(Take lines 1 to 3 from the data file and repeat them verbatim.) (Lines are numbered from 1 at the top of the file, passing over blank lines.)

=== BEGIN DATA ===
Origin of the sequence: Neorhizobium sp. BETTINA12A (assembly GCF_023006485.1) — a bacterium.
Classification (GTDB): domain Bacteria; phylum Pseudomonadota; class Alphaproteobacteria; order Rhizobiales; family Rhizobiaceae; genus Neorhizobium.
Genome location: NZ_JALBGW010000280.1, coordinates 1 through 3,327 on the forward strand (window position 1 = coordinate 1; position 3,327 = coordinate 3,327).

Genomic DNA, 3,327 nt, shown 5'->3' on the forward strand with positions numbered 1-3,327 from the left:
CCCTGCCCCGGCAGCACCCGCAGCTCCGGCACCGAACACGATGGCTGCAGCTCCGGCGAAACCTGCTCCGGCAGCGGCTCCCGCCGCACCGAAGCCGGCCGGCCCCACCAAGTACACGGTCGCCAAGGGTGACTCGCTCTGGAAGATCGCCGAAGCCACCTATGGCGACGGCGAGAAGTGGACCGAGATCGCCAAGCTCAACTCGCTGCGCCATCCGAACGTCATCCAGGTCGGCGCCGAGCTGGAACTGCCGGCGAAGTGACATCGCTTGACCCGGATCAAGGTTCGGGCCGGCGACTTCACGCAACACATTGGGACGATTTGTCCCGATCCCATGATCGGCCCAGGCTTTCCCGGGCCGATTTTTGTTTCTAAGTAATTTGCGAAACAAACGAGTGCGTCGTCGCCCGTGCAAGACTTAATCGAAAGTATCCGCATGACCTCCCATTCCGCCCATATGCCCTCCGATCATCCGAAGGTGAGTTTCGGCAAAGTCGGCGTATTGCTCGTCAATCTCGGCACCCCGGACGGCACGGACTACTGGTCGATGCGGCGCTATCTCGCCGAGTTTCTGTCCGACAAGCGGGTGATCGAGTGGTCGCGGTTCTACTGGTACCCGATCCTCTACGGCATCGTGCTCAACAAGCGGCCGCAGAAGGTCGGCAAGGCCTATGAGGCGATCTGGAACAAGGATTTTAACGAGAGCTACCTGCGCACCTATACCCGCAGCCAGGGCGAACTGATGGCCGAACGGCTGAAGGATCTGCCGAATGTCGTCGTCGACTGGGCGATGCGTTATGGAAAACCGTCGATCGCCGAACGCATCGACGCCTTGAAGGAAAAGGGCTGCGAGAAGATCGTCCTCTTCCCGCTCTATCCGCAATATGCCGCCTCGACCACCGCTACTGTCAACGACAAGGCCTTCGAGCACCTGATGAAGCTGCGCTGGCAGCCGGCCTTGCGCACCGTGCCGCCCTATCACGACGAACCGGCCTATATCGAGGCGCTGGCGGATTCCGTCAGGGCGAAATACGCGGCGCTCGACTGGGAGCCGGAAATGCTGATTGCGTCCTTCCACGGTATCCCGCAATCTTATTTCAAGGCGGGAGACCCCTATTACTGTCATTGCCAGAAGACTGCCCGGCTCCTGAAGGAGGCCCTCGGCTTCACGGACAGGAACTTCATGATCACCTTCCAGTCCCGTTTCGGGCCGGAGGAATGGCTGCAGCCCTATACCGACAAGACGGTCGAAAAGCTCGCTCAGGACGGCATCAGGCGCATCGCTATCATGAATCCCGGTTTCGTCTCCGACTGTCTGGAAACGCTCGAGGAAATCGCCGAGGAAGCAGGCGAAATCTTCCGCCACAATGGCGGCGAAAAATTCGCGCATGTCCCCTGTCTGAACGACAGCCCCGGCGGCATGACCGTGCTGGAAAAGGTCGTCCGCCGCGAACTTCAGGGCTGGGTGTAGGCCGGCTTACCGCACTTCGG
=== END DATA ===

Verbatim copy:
Origin of the sequence: Neorhizobium sp. BETTINA12A (assembly GCF_023006485.1) — a bacterium.
Classification (GTDB): domain Bacteria; phylum Pseudomonadota; class Alphaproteobacteria; order Rhizobiales; family Rhizobiaceae; genus Neorhizobium.
Genome location: NZ_JALBGW010000280.1, coordinates 1 through 3,327 on the forward strand (window position 1 = coordinate 1; position 3,327 = coordinate 3,327).